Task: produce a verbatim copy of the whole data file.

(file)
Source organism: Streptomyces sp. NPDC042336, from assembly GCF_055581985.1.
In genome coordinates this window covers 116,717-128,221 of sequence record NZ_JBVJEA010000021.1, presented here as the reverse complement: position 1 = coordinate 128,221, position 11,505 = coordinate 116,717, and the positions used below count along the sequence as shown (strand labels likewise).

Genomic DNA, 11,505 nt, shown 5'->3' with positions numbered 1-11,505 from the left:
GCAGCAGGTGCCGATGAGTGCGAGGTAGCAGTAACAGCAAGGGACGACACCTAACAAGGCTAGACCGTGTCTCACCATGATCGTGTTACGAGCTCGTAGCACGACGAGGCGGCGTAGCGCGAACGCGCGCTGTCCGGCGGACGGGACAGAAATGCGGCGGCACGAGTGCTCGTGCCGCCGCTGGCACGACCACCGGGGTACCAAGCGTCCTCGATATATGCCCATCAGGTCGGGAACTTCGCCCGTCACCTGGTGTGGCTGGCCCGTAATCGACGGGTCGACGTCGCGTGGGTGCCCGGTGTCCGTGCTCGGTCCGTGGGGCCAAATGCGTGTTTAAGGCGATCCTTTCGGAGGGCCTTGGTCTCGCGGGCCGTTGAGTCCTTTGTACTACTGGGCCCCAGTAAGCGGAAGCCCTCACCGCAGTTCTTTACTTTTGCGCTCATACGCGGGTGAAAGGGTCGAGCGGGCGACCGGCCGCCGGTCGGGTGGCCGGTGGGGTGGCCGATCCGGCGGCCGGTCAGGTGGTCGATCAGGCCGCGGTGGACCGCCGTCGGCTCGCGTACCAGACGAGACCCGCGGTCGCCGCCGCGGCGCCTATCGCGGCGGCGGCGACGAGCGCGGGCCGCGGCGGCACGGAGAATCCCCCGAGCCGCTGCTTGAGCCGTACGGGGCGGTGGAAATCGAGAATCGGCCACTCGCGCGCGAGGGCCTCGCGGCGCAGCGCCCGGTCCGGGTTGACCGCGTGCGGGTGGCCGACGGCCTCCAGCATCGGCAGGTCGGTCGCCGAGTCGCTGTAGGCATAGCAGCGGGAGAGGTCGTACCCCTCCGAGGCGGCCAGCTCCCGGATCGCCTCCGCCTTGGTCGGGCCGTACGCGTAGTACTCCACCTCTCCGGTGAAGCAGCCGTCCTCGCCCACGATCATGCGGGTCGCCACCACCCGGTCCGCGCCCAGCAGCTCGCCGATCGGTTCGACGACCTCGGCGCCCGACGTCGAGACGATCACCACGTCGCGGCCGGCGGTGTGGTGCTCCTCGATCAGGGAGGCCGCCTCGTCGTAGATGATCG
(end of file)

Source organism: Streptomyces sp. NPDC042336, from assembly GCF_055581985.1.
In genome coordinates this window covers 116,717-128,221 of sequence record NZ_JBVJEA010000021.1, presented here as the reverse complement: position 1 = coordinate 128,221, position 11,505 = coordinate 116,717, and the positions used below count along the sequence as shown (strand labels likewise).

Genomic DNA, 11,505 nt, shown 5'->3' with positions numbered 1-11,505 from the left:
GCAGCAGGTGCCGATGAGTGCGAGGTAGCAGTAACAGCAAGGGACGACACCTAACAAGGCTAGACCGTGTCTCACCATGATCGTGTTACGAGCTCGTAGCACGACGAGGCGGCGTAGCGCGAACGCGCGCTGTCCGGCGGACGGGACAGAAATGCGGCGGCACGAGTGCTCGTGCCGCCGCTGGCACGACCACCGGGGTACCAAGCGTCCTCGATATATGCCCATCAGGTCGGGAACTTCGCCCGTCACCTGGTGTGGCTGGCCCGTAATCGACGGGTCGACGTCGCGTGGGTGCCCGGTGTCCGTGCTCGGTCCGTGGGGCCAAATGCGTGTTTAAGGCGATCCTTTCGGAGGGCCTTGGTCTCGCGGGCCGTTGAGTCCTTTGTACTACTGGGCCCCAGTAAGCGGAAGCCCTCACCGCAGTTCTTTACTTTTGCGCTCATACGCGGGTGAAAGGGTCGAGCGGGCGACCGGCCGCCGGTCGGGTGGCCGGTGGGGTGGCCGATCCGGCGGCCGGTCAGGTGGTCGATCAGGCCGCGGTGGACCGCCGTCGGCTCGCGTACCAGACGAGACCCGCGGTCGCCGCCGCGGCGCCTATCGCGGCGGCGGCGACGAGCGCGGGCCGCGGCGGCACGGAGAATCCCCCGAGCCGCTGCTTGAGCCGTACGGGGCGGTGGAAATCGAGAATCGGCCACTCGCGCGCGAGGGCCTCGCGGCGCAGCGCCCGGTCCGGGTTGACCGCGTGCGGGTGGCCGACGGCCTCCAGCATCGGCAGGTCGGTCGCCGAGTCGCTGTAGGCATAGCAGCGGGAGAGGTCGTACCCCTCCGAGGCGGCCAGCTCCCGGATCGCCTCCGCCTTGGTCGGGCCGTACGCGTAGTACTCCACCTCTCCGGTGAAGCAGCCGTCCTCGCCCACGATCATGCGGGTCGCCACCACCCGGTCCGCGCCCAGCAGCTCGCCGATCGGTTCGACGACCTCGGCGCCCGACGTCGAGACGATCACCACGTCGCGGCCGGCGGTGTGGTGCTCCTCGATCAGGGAGGCCGCCTCGTCGTAGATGATCG